Happy 2010! 'Tis the season, of course, for resolutions, and for women, it seems to be expected that many of those will involve our bodies and attempting to transform them into The American Ideal for 2010, or at least prevent them from getting any further from The Ideal than they are already.
Being healthy is always a good goal, but the longer I live, the more incensed I become at our culture's insistence that God really did a lousy job of creating women. Ina May Gaskin makes excellent points about the whole "the-female-body-is-a-lemon" mindset that pervades the medical profession. We lament the problem that so many of us have with self-image, but it is little wonder when we are told constantly that we are physical failures.
Very few women that I know naturally fit the shape that our current culture appreciates. However, looking back a few decades is a good reminder at how capricious this is. I would never make it with the Twiggy look--I'm much more the 1950's curvy type. I have gorgeous friends who would actually fit more naturally into the '70s, though. And if you are prepared to look outside the US for standards of feminine beauty, or simply to art from a century or two ago, you'll find an even wider range. Interestingly, it seems to always favor the wealthy (those who can afford more food/better food/gym memberships/servants), and often involves incapacitating the woman (think of things like corsets or bound feet).
It isn't just beauty standards, either. Two of the things that are unique to women--child birth and breastfeeding--have also been denigrated and medicalized until most women believe themselves incapable of either. Our current C-section rate is 1 in 3. Now, I am grateful that they are an option when medically warranted, but do we seriously believe that one out of three women is incapable of giving birth normally? Really? Even an uncomplicated vaginal birth is assumed to be a death-defying act where only an epidural and a range of high-tech equipment and specialists keep the woman and child safe from betrayal by her incompetent body.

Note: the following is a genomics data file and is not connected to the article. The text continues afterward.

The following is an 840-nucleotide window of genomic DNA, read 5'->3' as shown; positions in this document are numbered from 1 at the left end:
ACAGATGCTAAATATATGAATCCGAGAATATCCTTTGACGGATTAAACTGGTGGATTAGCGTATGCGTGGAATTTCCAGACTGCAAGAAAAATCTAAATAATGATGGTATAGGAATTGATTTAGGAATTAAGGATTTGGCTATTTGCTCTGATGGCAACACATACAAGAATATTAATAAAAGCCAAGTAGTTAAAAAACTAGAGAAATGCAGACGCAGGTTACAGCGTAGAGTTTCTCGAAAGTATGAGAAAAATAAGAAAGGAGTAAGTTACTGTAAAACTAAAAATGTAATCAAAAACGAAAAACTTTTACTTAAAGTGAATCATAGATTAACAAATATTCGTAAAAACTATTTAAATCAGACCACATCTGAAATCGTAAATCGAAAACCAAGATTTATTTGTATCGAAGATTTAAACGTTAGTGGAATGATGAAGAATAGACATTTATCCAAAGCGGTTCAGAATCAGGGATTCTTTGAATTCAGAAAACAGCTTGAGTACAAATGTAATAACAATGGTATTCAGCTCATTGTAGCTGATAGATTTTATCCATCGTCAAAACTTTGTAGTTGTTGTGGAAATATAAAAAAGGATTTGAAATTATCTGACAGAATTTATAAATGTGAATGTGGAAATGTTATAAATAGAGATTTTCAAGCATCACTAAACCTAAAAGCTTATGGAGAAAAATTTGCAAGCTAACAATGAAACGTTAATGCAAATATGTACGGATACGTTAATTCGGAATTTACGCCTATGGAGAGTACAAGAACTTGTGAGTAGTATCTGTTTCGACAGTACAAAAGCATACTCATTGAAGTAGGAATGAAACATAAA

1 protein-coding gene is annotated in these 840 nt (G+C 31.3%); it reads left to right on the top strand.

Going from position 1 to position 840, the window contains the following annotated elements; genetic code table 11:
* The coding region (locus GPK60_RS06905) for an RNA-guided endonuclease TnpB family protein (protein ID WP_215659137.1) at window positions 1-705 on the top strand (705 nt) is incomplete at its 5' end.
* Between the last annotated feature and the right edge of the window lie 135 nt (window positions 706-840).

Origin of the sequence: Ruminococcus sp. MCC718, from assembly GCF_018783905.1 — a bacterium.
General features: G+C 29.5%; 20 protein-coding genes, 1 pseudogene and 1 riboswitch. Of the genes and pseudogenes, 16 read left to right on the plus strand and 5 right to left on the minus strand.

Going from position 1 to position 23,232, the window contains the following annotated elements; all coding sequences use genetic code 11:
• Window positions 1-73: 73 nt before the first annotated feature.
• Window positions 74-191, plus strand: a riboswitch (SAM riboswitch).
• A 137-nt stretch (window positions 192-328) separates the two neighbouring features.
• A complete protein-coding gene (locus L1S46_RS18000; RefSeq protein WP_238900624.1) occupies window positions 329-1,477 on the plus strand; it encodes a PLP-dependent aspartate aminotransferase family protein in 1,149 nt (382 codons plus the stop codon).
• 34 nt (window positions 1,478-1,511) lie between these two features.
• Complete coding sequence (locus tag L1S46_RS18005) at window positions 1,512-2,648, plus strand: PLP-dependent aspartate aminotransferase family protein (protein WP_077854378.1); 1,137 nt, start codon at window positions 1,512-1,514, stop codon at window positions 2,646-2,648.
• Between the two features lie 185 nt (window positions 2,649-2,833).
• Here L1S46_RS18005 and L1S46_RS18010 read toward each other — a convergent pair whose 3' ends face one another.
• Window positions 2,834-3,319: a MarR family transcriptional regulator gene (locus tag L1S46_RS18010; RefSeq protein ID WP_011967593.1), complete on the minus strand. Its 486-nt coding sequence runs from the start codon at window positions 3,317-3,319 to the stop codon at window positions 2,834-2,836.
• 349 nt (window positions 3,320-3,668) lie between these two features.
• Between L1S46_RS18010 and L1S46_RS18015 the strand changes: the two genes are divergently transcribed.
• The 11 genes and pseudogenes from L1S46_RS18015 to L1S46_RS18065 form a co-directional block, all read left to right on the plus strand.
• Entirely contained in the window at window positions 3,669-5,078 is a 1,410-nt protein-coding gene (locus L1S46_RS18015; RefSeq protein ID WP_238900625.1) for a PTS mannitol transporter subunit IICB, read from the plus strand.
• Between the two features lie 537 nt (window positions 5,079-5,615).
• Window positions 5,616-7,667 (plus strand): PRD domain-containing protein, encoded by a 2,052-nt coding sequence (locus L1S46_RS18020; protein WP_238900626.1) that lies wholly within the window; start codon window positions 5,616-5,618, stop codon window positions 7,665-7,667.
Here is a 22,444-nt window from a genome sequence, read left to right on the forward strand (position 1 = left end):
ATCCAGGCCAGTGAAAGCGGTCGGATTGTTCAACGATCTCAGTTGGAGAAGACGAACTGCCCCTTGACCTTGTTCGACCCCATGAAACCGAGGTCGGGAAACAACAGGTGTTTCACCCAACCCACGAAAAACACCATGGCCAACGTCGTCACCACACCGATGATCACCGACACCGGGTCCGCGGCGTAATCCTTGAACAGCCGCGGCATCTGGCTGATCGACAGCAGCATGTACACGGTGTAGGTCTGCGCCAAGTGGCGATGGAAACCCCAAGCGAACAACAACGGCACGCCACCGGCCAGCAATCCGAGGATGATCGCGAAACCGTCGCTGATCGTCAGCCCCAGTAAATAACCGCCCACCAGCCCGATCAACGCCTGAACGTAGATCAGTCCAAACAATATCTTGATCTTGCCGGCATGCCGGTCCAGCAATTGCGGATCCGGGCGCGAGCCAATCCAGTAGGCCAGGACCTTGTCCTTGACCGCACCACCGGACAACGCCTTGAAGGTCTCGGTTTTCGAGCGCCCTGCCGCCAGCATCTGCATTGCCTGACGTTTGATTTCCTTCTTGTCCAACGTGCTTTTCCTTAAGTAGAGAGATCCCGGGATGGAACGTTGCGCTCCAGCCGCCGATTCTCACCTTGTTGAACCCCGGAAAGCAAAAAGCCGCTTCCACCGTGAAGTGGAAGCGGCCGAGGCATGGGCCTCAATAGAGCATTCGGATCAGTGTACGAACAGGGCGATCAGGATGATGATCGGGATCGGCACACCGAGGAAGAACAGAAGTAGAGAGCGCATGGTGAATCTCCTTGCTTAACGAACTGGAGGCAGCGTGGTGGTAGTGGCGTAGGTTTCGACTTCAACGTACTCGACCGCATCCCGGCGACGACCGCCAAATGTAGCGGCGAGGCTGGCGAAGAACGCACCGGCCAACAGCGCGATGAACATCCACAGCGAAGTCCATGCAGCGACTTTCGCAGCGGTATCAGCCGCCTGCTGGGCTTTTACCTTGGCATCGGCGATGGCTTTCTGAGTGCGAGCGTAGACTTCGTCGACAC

Breastfeeding rates are also dismal. Of course, there are many reasons for that, but it is appalling to me how many women truly want to breastfeed and yet are told that they can't make enough milk/their milk isn't good enough/their breasts are too big/too small/whatever. We are convinced that cows are better at nourishing our human babies than their human mothers. Do we honestly believe that God created plants and animals and it was good, but when He got to women He messed up so catastrophically?
Go back and read the beginning of Genesis. Not just men, but male and female are created in God's image. I think that our Bible translations and our culture often give us the false impression that God is male. Yes, we use the masculine pronouns, and yes, He appeared on Earth as a man, but He is Spirit. He isn't male, or rather, He is male and female. He is complete. (The Aztecs and many other peoples realized this).
Now, a few people are probably ready to grab some stones and charge me with heresy, but the Bible actually uses intensely feminine imagery at times when referring to God. Aside from the Genesis account that straightforwardly declares that both male and female were made in God's image, Deuteronomy 32:18, exhorting God's people to turn back to Him, talks about the God who writhed (or danced!) in the act of giving birth to them, although that is obscured in the KJV. There are other passages, as well, not to mention beautiful references to breastfeeding throughout the Bible.
Our female bodies, that have been condemned as incompetent by our culture, are actually gloriously, wonderfully made. So this year, as you consider steps to improve the amazing design we've been given, consider what a beautiful woman you are. God made your body. And it is good.